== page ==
When you’re on a road trip, it’s nice to know where you are on a map, and how far you’ve got left to go until your destination. The same is true with your website. If your goal is to achieve the most traffic possible, you want to know if you’re achieving that goal, or if you’re headed for the cliff.
There is nothing more disturbing for a website owner or blogger to one day check Google Analytics only to discover that most of the site’s traffic has disappeared, and there’s no clue anywhere as to why it even happened. If you own a website or you’re trying to build up a successful blog, monitoring the health of your website in search engine results is critical. Identifying problems and fixing them the moment they occur can mean the difference between quick recovery, or a spiraling death.
Sure, we often publish in-depth and complex articles about SEO here at MakeUseOf. However, we also work hard to demystify SEO and make it easy for you to apply to your own site even if you aren’t an expert.
In this article, I’m going to give you four ways that you can measure your website to see if it’s still performing as well as you think, or whether something odd happened that’s causing you to loose all of your valuable search engine traffic.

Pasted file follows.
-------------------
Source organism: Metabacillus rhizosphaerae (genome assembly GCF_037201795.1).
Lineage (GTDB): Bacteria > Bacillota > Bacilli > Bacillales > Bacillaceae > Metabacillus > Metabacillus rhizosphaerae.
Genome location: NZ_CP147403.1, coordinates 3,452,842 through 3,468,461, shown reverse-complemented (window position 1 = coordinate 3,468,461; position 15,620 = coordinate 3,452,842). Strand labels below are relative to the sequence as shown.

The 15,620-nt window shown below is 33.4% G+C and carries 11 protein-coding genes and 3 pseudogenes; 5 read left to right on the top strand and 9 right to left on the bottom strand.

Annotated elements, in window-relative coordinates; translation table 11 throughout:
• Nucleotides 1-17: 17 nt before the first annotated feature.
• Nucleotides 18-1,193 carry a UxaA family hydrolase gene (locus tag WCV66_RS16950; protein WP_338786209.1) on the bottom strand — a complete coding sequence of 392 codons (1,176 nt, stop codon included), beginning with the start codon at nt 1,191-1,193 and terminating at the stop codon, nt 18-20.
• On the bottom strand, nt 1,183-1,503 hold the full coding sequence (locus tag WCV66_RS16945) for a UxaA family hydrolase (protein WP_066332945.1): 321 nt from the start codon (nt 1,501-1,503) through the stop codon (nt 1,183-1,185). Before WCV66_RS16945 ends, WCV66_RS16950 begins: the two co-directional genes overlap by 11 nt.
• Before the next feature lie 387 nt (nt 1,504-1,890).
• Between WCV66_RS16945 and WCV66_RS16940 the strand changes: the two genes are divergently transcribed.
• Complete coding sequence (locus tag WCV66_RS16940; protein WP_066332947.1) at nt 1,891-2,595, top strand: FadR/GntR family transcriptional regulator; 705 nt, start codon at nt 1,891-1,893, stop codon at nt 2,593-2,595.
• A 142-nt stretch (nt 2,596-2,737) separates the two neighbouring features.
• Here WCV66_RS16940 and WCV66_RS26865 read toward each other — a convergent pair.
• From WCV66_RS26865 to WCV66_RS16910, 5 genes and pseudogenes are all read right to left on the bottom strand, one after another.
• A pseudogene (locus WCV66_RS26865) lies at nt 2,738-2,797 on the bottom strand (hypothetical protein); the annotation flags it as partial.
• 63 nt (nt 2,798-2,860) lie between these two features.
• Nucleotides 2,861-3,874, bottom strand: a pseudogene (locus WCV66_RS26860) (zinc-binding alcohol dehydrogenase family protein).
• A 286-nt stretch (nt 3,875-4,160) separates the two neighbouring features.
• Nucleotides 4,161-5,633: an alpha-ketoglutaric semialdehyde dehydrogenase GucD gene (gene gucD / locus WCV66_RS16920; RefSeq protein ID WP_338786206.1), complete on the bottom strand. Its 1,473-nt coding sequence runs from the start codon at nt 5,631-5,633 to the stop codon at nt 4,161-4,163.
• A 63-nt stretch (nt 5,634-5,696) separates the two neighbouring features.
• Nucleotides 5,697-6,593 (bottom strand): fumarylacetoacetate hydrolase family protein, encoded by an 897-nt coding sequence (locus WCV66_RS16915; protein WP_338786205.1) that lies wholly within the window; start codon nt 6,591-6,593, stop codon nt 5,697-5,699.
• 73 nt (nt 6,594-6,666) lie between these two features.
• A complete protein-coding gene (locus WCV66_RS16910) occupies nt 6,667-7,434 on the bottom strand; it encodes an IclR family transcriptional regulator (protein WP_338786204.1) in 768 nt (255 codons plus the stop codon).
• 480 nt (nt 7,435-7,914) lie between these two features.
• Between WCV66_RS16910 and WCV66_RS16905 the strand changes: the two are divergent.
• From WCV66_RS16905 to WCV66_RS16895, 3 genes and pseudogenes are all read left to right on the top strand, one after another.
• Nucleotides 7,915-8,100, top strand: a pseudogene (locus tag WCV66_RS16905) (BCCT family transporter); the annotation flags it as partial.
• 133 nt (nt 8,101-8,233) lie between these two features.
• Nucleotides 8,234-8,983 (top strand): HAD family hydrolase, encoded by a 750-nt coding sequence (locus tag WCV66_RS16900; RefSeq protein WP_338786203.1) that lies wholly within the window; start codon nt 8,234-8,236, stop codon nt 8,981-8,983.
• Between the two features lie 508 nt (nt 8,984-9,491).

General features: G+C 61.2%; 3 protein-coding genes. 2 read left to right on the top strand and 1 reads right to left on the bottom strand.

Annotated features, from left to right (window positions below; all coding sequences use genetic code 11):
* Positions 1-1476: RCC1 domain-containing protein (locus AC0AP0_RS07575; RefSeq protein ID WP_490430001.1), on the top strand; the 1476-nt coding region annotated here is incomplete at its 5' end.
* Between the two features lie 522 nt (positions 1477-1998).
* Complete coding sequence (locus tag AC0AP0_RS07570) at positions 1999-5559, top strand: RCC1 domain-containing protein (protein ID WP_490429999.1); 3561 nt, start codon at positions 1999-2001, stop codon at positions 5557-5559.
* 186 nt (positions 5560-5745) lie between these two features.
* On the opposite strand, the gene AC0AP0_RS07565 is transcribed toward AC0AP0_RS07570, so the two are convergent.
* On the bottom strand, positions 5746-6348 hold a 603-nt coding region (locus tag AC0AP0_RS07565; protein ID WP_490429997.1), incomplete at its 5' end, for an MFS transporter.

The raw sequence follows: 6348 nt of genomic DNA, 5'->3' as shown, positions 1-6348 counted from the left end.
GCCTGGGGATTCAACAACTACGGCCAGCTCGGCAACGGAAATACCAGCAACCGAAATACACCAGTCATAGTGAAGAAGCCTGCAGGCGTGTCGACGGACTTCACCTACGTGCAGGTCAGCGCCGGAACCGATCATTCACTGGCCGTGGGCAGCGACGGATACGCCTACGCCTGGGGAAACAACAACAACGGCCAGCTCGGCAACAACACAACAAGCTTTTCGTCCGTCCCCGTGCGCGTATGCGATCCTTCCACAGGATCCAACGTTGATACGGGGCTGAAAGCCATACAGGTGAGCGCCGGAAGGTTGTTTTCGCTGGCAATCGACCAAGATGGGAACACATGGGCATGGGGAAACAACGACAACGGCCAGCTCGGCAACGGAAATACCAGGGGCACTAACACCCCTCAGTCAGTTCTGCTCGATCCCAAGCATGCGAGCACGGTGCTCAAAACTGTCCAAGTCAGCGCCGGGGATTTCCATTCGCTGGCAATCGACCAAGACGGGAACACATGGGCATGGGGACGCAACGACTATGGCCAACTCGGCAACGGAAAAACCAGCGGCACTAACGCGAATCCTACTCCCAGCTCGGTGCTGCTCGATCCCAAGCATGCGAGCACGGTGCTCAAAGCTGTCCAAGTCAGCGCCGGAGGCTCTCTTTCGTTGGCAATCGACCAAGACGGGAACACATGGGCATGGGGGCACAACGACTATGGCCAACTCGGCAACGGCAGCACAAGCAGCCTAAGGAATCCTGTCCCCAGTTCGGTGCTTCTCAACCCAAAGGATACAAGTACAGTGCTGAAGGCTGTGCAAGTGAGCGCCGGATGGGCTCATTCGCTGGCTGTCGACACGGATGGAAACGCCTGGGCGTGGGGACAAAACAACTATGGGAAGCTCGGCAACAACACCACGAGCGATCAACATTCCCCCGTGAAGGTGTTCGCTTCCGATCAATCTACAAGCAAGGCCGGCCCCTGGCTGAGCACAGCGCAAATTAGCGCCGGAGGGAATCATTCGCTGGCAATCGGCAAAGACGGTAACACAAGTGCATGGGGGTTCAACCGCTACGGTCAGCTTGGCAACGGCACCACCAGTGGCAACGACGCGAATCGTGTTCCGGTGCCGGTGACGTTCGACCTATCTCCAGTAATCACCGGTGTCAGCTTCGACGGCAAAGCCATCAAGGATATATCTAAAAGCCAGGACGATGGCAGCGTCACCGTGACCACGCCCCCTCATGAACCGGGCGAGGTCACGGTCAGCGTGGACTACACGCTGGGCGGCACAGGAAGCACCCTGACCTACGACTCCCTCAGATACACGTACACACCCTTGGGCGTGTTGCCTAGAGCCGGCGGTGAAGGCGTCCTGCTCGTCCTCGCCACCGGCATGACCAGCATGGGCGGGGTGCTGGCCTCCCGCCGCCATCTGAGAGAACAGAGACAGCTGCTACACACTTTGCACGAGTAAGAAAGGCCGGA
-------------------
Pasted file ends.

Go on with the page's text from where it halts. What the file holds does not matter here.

What to Check in Google Analytics
You probably already realize that Google Analytics is one of the best web traffic analysis tools on the web, but unless you look at the right data, you’re not really going to be able to spot issues with your website’s standing in search engines.
You could just check to see if you have a drop in overall pageviews or visits, but what a standard pageviews graph will show you is traffic coming from everything – including social referrals, referrals from other websites, direct traffic, and everything else.
The “organic traffic” metric gives you all traffic on a page that came from search even if its the 3rd, 4th or 5th hit on your site: this isn’t what we want. The trick is to identify traffic coming directly from the Google search engine that is landing on your site, then ignoring any page views they generate after that as they click around internally. The custom technique I’ll describe below filters by landing page instead. This tells you a specific page’s ability to draw direct search traffic.
To do this, just go to the Customization section of Google Analytics and create a new custom report. Add whatever metrics groups that you like in addition to pageviews and visits, and then set the dimension to “Landing Page”, which you can find under the “Behavior” menu choice.
Finally, you want to set the filter to include only source traffic with a “Source/Medium” of exactly “google/organic”.